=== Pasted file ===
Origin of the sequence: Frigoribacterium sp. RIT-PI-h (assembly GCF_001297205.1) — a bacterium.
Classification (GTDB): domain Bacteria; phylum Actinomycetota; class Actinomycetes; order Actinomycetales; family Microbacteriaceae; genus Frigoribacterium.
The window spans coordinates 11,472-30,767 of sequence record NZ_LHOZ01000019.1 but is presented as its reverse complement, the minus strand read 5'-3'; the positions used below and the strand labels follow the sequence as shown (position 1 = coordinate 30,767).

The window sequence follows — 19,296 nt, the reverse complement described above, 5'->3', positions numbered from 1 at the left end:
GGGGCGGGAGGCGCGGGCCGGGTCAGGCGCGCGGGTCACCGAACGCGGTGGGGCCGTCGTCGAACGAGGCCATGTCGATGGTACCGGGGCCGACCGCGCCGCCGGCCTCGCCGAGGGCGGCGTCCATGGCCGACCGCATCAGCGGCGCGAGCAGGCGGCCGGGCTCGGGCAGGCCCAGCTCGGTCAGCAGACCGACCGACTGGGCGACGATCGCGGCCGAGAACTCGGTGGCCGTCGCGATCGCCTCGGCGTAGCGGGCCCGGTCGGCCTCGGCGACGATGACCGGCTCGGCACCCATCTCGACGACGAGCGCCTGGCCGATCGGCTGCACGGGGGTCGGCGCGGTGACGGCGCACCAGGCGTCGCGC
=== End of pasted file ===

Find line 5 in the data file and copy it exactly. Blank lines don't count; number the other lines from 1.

GGGGCGGGAGGCGCGGGCCGGGTCAGGCGCGCGGGTCACCGAACGCGGTGGGGCCGTCGTCGAACGAGGCCATGTCGATGGTACCGGGGCCGACCGCGCCGCCGGCCTCGCCGAGGGCGGCGTCCATGGCCGACCGCATCAGCGGCGCGAGCAGGCGGCCGGGCTCGGGCAGGCCCAGCTCGGTCAGCAGACCGACCGACTGGGCGACGATCGCGGCCGAGAACTCGGTGGCCGTCGCGATCGCCTCGGCGTAGCGGGCCCGGTCGGCCTCGGCGACGATGACCGGCTCGGCACCCATCTCGACGACGAGCGCCTGGCCGATCGGCTGCACGGGGGTCGGCGCGGTGACGGCGCACCAGGCGTCGCGC